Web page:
House Republicans today threw yet another proposal onto the growing stack of plans aimed at repealing and replacing the president’s healthcare law once and for all.
Just days after the Obama administration announced that some 10 million people had purchased coverage on healthcare exchanges this year, the House Republican Study Committee unveiled its plan to completely gut Obamacare and replace it with its own alternative.
The latest proposal would repeal the law—stripping away the individual and employer mandates—both key staples of Obamacare that bring in a large source of revenue to fund the law.
The GOP plan would get rid of the Obamacare’s premium tax credits, which are currently available to health exchange enrollees earning at or below 400 percent of the federal poverty level.
Instead, it would create standard tax deductions of about $7,500 a year for individuals and $20,500 a year for families for anyone with private insurance, including those getting coverage through their employer.
The proposal would also scrap Obamacare’s provision prohibiting insurers from discriminating against anyone with a pre-existing condition. In its place, it would reestablish state high-risk pools that would receive $25 billion from the federal government over the next decade to help cover the people in those pools.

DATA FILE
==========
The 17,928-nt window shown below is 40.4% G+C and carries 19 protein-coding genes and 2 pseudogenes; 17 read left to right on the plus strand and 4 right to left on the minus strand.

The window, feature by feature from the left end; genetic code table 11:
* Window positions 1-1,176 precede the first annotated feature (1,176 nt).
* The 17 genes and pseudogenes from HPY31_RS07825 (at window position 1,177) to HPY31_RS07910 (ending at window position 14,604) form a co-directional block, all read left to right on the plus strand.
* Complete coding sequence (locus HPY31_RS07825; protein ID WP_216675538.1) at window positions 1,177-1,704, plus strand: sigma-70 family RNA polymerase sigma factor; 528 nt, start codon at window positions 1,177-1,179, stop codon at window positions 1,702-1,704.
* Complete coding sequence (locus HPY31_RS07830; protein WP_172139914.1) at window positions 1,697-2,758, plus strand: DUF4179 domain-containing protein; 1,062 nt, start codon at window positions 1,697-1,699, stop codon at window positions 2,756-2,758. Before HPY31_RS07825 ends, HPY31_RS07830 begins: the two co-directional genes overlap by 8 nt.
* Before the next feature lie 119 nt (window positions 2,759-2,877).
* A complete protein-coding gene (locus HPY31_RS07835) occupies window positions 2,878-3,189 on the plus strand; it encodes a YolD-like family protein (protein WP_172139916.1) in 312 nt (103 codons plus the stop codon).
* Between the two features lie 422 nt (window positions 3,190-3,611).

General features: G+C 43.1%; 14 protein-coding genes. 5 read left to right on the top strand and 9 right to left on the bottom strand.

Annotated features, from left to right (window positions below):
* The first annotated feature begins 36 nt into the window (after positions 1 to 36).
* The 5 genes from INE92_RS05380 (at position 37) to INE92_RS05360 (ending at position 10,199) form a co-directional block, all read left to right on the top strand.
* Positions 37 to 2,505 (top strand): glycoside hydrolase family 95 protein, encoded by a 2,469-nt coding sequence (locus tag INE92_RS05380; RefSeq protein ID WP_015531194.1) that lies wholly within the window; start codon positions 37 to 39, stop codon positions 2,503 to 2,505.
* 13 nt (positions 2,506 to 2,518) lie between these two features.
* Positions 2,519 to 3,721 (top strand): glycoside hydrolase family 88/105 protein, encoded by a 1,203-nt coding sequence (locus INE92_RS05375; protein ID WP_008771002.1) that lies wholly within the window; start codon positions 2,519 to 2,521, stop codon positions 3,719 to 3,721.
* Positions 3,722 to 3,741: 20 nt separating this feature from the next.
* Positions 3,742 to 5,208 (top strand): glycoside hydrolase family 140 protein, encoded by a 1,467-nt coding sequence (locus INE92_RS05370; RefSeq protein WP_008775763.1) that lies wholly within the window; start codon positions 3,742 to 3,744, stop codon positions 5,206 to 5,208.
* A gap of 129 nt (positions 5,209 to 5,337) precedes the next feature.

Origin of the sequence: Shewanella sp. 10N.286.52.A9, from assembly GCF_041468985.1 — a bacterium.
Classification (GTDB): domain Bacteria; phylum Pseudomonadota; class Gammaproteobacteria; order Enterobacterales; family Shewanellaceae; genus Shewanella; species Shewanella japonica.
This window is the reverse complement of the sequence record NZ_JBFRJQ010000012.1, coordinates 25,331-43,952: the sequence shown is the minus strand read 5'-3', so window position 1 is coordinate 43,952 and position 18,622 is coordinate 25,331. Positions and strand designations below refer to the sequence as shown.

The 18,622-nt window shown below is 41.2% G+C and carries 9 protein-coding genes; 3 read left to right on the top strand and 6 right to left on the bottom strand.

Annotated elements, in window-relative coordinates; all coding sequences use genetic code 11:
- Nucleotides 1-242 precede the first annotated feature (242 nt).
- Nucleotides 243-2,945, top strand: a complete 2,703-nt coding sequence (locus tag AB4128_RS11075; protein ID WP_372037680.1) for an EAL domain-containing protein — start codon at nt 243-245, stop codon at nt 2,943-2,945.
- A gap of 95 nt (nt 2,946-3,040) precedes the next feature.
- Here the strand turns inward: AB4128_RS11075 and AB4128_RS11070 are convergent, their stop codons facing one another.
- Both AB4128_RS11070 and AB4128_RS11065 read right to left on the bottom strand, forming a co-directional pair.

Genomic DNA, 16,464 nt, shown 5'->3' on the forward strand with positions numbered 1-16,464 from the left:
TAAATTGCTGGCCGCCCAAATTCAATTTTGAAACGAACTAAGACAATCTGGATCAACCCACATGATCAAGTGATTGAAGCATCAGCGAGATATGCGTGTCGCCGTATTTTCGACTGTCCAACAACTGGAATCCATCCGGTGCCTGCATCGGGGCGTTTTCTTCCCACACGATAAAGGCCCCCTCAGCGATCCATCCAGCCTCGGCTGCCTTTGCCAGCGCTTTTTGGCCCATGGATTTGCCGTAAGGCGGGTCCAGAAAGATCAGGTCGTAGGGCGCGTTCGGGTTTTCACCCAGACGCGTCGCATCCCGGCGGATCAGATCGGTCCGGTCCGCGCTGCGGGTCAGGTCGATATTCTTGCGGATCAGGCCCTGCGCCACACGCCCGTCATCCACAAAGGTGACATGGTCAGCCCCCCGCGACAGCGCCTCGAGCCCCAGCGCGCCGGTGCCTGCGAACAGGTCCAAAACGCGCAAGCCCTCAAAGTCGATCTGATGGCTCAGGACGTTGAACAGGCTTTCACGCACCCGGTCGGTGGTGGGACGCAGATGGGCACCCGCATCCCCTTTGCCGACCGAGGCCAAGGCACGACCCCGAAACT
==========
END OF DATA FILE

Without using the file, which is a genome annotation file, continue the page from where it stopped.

Speaking to reporters on Thursday, Rep. Bill Flores (R-TX), chairman of the Republican Study Committee, said the group’s proposal does not include any interim plan to respond to an adverse ruling—which would result in more than 6 million people losing their subsidized health coverage in the next month or two.
“Let’s say King v. Burwell rules against the subsidies, which many of us expect it will. Our plan does not address that outcome,” Flores said. “We elected at the end of the day to not get into the weeds on what the interim step looks like after the court ruling.”
There are, however, a handful of proposals floating around to temporarily extend subsidies to Obamacare enrollees currently receiving the tax credits through the federal exchange in the event that the court strikes them down.
Separately, Sen. Bill Cassidy (R-LO) floated the idea of allowing states to disburse the federal funding that would have gone to federal tax credits directly to residents to pay for health coverage through health savings accounts.
Of course, as they stand now, it’s highly unlikely that any of these proposals would survive the president’s veto pen—since they all include provisions that would chip away at his healthcare law.
Still, the administration has stated numerous times that if the Court does strike down subsidies for some 6 million people, it does not have a contingency plan to deal with the fallout.
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